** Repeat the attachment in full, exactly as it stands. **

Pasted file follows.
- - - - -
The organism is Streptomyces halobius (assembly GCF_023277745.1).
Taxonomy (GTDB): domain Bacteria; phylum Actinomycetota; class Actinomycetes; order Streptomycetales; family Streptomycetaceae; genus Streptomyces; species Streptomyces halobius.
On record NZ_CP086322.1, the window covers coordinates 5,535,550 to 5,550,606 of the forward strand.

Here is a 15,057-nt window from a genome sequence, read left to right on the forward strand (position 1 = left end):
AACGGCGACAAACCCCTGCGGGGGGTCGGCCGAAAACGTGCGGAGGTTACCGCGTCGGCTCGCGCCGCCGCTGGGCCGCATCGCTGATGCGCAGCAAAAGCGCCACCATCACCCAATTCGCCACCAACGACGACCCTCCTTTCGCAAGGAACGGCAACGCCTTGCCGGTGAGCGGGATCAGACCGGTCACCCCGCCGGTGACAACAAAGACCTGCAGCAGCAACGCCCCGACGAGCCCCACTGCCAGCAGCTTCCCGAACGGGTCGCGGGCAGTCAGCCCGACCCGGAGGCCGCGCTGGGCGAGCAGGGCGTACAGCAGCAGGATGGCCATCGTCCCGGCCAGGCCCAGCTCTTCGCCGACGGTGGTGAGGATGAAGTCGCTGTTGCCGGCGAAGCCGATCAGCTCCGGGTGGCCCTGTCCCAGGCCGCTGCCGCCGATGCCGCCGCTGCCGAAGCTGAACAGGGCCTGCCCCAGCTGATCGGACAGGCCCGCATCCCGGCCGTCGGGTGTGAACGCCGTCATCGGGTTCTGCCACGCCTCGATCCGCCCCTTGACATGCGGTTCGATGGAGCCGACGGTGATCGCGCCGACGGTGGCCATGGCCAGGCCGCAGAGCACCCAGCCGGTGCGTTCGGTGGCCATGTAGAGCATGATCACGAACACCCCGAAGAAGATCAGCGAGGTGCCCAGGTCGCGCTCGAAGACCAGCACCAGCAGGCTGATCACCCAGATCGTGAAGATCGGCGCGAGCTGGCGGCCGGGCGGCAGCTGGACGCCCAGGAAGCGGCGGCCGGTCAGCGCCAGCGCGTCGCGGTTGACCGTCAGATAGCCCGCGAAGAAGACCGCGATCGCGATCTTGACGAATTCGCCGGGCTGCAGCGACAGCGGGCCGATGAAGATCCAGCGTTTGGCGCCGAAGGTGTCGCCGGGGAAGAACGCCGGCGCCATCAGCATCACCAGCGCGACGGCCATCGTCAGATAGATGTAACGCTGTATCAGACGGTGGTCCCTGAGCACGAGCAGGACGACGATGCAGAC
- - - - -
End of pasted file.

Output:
The organism is Streptomyces halobius (assembly GCF_023277745.1).
Taxonomy (GTDB): domain Bacteria; phylum Actinomycetota; class Actinomycetes; order Streptomycetales; family Streptomycetaceae; genus Streptomyces; species Streptomyces halobius.
On record NZ_CP086322.1, the window covers coordinates 5,535,550 to 5,550,606 of the forward strand.

Here is a 15,057-nt window from a genome sequence, read left to right on the forward strand (position 1 = left end):
AACGGCGACAAACCCCTGCGGGGGGTCGGCCGAAAACGTGCGGAGGTTACCGCGTCGGCTCGCGCCGCCGCTGGGCCGCATCGCTGATGCGCAGCAAAAGCGCCACCATCACCCAATTCGCCACCAACGACGACCCTCCTTTCGCAAGGAACGGCAACGCCTTGCCGGTGAGCGGGATCAGACCGGTCACCCCGCCGGTGACAACAAAGACCTGCAGCAGCAACGCCCCGACGAGCCCCACTGCCAGCAGCTTCCCGAACGGGTCGCGGGCAGTCAGCCCGACCCGGAGGCCGCGCTGGGCGAGCAGGGCGTACAGCAGCAGGATGGCCATCGTCCCGGCCAGGCCCAGCTCTTCGCCGACGGTGGTGAGGATGAAGTCGCTGTTGCCGGCGAAGCCGATCAGCTCCGGGTGGCCCTGTCCCAGGCCGCTGCCGCCGATGCCGCCGCTGCCGAAGCTGAACAGGGCCTGCCCCAGCTGATCGGACAGGCCCGCATCCCGGCCGTCGGGTGTGAACGCCGTCATCGGGTTCTGCCACGCCTCGATCCGCCCCTTGACATGCGGTTCGATGGAGCCGACGGTGATCGCGCCGACGGTGGCCATGGCCAGGCCGCAGAGCACCCAGCCGGTGCGTTCGGTGGCCATGTAGAGCATGATCACGAACACCCCGAAGAAGATCAGCGAGGTGCCCAGGTCGCGCTCGAAGACCAGCACCAGCAGGCTGATCACCCAGATCGTGAAGATCGGCGCGAGCTGGCGGCCGGGCGGCAGCTGGACGCCCAGGAAGCGGCGGCCGGTCAGCGCCAGCGCGTCGCGGTTGACCGTCAGATAGCCCGCGAAGAAGACCGCGATCGCGATCTTGACGAATTCGCCGGGCTGCAGCGACAGCGGGCCGATGAAGATCCAGCGTTTGGCGCCGAAGGTGTCGCCGGGGAAGAACGCCGGCGCCATCAGCATCACCAGCGCGACGGCCATCGTCAGATAGATGTAACGCTGTATCAGACGGTGGTCCCTGAGCACGAGCAGGACGACGATGCAGAC